• Gain deep insights into Romans 12:1-2: True worship extends beyond rituals, urging sacrificial living and transformation in response to God's mercy.
  • In Romans 12:3-8, Paul stresses humility, unity, and diverse gifts within the body of Christ, urging faithful stewardship for the edification of the body of Christ.
  • Gain insights into love's complexity in Romans 12:9-21. Paul urges sincere affection, alludes to Jesus' teachings, and prompts contemplation on love and judgment.
  • Gain insights into balancing submission to authorities with obedience to God. Understand the context of Paul's exhortation to Roman Christians and the complexities of submission, emphasizing humility, unity, and love in the Christian life within God's sovereignty.

Dr. Douglas Moo, from Wheaton College Graduate School, offers an exegetical examination of the book of Romans. This course was recorded during a D.Min. seminar at the Carolina Graduate School of Divinity in May 2012.

Please note that the audio mp3 file numbers on downloaded files are two greater than each lecture number beginning with number 15.

Dr. Douglas Moo 
Romans 10:5-13  
Lesson Transcript


Romans 10:5-13 

Moses writes this about the righteousness that is by the law: “The person who does these things will live by them.” But the righteousness that is by faith says: “Do not say in your heart, ‘Who will ascend into heaven?’” (that is, to bring Christ down) “or ‘Who will descend into the deep?’” (that is, to bring Christ up from the dead). But what does it say? “The word is near you; it is in your mouth and in your heart,” that is, the message concerning faith that we proclaim: If you declare with your mouth, “Jesus is Lord,” and believe in your heart that God raised him from the dead, you will be saved. For it is with your heart that you believe and are justified, and it is with your mouth that you profess your faith and are saved. As Scripture says, “Anyone who believes in him will never be put to shame.” For there is no difference between Jew and Gentile—the same Lord is Lord of all and richly blesses all who call on him, for, “Everyone who calls on the name of the Lord will be saved.”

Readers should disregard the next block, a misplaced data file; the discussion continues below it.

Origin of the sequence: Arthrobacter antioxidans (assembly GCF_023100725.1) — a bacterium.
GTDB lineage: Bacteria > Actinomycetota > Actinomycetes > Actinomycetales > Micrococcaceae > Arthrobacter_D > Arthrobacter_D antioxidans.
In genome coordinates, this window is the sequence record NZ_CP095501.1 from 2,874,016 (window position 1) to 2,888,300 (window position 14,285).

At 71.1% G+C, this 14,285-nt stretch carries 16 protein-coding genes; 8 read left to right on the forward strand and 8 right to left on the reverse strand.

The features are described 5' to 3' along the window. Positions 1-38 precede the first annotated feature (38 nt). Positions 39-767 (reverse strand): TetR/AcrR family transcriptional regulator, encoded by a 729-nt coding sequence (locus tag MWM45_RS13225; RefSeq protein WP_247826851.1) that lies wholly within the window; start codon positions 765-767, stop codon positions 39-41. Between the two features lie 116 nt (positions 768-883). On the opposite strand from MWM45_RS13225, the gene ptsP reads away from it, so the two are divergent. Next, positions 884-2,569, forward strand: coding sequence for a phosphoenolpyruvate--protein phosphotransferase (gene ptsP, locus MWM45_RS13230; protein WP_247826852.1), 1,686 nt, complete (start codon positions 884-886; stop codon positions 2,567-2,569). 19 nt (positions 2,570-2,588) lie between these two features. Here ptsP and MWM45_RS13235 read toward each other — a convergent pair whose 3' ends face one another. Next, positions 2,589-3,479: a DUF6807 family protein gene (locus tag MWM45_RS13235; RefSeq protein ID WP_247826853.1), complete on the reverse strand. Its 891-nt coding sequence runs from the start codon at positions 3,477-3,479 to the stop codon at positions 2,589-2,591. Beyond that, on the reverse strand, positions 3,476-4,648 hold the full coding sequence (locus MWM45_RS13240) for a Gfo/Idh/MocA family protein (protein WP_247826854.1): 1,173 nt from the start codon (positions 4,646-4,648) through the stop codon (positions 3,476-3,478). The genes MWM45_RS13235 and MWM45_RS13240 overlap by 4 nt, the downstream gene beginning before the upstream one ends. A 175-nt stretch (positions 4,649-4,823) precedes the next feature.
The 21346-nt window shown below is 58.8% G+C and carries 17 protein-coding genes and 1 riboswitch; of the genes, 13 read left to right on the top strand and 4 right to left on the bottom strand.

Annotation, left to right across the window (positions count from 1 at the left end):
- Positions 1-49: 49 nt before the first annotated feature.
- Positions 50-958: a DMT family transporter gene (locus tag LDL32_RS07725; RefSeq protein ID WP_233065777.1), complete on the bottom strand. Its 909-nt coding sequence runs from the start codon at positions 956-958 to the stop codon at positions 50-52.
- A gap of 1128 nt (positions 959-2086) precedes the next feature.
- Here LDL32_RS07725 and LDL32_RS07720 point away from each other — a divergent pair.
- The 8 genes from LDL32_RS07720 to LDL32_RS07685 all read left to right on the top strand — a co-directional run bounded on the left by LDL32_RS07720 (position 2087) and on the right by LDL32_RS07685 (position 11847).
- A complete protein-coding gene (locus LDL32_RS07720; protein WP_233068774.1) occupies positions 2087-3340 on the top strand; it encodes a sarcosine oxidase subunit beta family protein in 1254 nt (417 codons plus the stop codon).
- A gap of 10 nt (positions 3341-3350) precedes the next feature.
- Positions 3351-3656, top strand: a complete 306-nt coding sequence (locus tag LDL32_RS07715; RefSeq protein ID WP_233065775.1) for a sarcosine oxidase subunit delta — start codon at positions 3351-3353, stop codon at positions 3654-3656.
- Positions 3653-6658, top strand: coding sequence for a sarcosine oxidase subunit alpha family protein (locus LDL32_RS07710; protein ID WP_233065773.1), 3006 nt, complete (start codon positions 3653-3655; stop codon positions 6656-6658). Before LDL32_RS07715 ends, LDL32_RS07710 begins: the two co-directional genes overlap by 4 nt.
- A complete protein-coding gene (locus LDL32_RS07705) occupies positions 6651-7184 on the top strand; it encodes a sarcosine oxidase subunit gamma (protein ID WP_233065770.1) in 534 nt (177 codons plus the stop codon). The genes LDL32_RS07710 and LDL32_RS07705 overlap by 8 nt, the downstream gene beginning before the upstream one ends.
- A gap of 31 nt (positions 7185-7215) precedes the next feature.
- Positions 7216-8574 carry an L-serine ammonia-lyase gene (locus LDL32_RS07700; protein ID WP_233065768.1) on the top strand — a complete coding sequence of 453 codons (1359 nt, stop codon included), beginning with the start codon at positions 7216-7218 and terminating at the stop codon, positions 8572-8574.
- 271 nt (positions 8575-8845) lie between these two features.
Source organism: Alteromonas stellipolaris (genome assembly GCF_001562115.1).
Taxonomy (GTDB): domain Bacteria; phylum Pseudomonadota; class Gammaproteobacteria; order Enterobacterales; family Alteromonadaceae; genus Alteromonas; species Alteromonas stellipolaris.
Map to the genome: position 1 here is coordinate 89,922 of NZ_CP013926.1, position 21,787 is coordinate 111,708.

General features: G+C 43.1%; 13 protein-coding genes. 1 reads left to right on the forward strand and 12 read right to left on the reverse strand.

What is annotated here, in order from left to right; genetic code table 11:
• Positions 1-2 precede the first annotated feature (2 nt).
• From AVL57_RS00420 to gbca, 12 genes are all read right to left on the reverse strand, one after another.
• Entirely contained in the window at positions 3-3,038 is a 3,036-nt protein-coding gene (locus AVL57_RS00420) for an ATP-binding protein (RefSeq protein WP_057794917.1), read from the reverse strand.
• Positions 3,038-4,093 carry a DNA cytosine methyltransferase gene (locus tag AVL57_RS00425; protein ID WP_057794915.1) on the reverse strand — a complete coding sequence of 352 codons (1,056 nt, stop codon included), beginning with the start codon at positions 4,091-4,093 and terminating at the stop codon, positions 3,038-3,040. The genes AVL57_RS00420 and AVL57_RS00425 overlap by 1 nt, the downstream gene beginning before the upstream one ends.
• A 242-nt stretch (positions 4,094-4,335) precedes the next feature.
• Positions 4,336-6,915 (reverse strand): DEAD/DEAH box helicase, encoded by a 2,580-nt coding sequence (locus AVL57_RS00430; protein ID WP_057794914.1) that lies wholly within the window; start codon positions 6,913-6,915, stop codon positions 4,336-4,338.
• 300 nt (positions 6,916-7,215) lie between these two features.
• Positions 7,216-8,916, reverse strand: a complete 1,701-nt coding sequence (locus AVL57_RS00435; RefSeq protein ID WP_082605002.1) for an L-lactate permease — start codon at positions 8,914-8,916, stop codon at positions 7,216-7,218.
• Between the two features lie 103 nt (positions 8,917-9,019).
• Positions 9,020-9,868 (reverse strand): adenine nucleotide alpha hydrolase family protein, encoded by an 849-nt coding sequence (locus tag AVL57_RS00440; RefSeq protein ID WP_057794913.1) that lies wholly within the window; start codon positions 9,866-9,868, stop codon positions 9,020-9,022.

A. Moses and the Righteousness from the Law: 

Paul comes back to the contrast one more time in verses 5-8. This time he uses the Old Testament to make his contrast. In verse 5, Paul says Moses himself talks about the righteousness that is by the Law; the person who does these things will live by them. This is in Leviticus 18:5 which probably the footnotes in your Bible will indicate. 

I mention footnotes; we spent a lot of work in our translation committee to craft footnotes that we realize nobody will ever read.

Student: In preparing for messages, it gives you canonical content to scrutinize. 
Dr. Moo:  
So, somebody actually does read them? That is encouraging to hear. We spend a lot of time on these footnotes, we sort of feel sometimes like the mother who always puts an apple in their kid’s lunch, knowing that the kid is probably never going to eat the apple, but the parent feels better having put the apple there. So sometimes we on the translation committee may say, well, at least we have the footnote there.

I think pastors are a different lot.

Dr. Moo:  
I suppose so. I hope you read them.

You didn’t just carry those over from the 1984 version?

Dr. Moo  
No, we evaluated every one of them.

Verse 5, as your footnote should indicate, comes out of Leviticus 18:5. Interestingly that language in Leviticus 18:5 is picked up elsewhere in the Old Testament in Judaism. Ezekiel refers to it and Nehemiah refers to it, it is frequent among the Jews. It is a kind of slogan; what is the Law about? the Law is a matter of doing. The one who does these things shall find life and in the context of Leviticus that life is the life of Israel in the land that God is giving her. Paul uses it again to summarize this is what righteousness by the Law involves. It involves doing. 

The contrast with that is the righteousness by faith. Since you all are alert to your footnotes, where is Paul in the Old Testament getting these ideas in verses 6-8? 


Dr. Moo:  
Where in Deuteronomy?

Chapter 30

Dr. Moo: